Mr Madeiros spoke about the progress that AES and Bermuda have made in renewable energy during the past five years. *File photo
Mr Madeiros spoke about the progress that AES and Bermuda have made in renewable energy during the past five years. *File photo

Bermuda could be doing more to promote renewable energy.

So says Tim Madeiros, CEO of Alternative Energy Systems (Bermuda) Ltd. (AES).

Mr Madeiros was a speaker at last week’s Third Annual Renewable Energy Finance Forum (REFF) Latin American & Caribbean Conference in Miami hosted by Euromoney Energy Events and the American Council on Renewable Energy (ACORE).

Mr Madeiros focused his presentation on Bermuda’s successes to date in renewable energy and lessons learned for future development and growth of the industry.

Mr. Madeiros  outlined what has been done by the Bermuda Government over the past few years, including the appointment of the Island’s first Energy Minister in December 2007, the release of the Bermuda Energy Green Paper in September 2009, followed by the Bermuda Energy White Paper in July 2011.

The three-day conference attracted more than 200 senior level financiers, bankers, developers, government officials, investors, policy drivers and renewable energy industry professionals from Latin America and the Caribbean. It focused on the rapidly changing state of renewable energy finance, and offered insights about the path ahead for the Central, Latin American and Caribbean markets.

Data on the progress made to date by the renewable energy industry in the region was reviewed and discussed. This enabled Mr. Madeiros to assess Bermuda’s progress on renewable energy strategies and installed capacity compared to the progress of other countries in the region, many of which have Island grids like Bermuda’s, but none of which pay as much as Bermuda does for electricity — 44 cents per kilowatt hour.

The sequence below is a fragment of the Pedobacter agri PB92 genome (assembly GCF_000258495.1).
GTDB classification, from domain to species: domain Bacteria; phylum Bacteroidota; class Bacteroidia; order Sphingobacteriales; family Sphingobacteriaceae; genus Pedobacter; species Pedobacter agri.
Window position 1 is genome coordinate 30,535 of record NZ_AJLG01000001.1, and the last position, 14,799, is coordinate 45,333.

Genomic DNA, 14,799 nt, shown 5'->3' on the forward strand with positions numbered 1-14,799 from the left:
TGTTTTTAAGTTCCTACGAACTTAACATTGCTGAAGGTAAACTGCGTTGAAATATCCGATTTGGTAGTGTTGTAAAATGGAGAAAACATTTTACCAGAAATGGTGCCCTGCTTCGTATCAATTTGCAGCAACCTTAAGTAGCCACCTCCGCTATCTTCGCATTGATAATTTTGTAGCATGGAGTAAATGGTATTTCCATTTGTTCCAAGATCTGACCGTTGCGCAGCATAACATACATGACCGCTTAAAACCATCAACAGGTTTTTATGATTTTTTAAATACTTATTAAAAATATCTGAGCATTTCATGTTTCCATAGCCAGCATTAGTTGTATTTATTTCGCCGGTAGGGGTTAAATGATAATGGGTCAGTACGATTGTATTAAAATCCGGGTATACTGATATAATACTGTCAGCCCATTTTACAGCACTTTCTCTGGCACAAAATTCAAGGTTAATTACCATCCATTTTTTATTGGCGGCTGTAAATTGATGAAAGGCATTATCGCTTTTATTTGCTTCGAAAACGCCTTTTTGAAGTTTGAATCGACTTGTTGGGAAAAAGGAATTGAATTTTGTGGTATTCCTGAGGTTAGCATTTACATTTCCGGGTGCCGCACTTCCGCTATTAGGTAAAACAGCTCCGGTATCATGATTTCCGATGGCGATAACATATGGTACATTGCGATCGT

Mr Madeiros said in a press release: “Despite the incremental progress made by the renewable energy industry in Bermuda since 2008 it is clear that without formal policies and/or legislated residential and commercial interconnection standards and feed-in tariff rates, future growth of the industry in Bermuda is likely to be negligible.

“I was able to share details on the progress that AES and Bermuda have made over the past five years, discuss the challenges that lie ahead and the issues that still need to be addressed for the future of renewable energy in Bermuda. While there I also met with a number of senior industry representatives and discussed what other countries in the region are doing to continue to grow their renewable energy industries.”

Mr. Madeiros said: “The facts and figures presented at the conference by the Worldwatch Institute and Bloomberg New Energy Finance ranked Bermuda far behind many of our neighbours in the region, such as Haiti, the Dominican Republic and Jamaica, in terms of installed renewable energy capacity. Aruba has set an aggressive target of 100 per cent renewable energy by the year 2020. Industry experts found this fact to be counterintuitive given that Bermuda has such a high GDP, a firm credit rating, easy access to capital and by far the highest energy prices throughout the Caribbean and Latin America.”

Mr. Madeiros added: “Bloomberg New Energy Finance stated that in 2012 there was a 120 per cent increase in renewable energy investment in Latin America, adding up to $10 billion. This has not been reflected in Bermuda’s growth, so there is huge potential for development in renewable energy in Bermuda now and in the future. I look forward to working with all the players to make it happen.”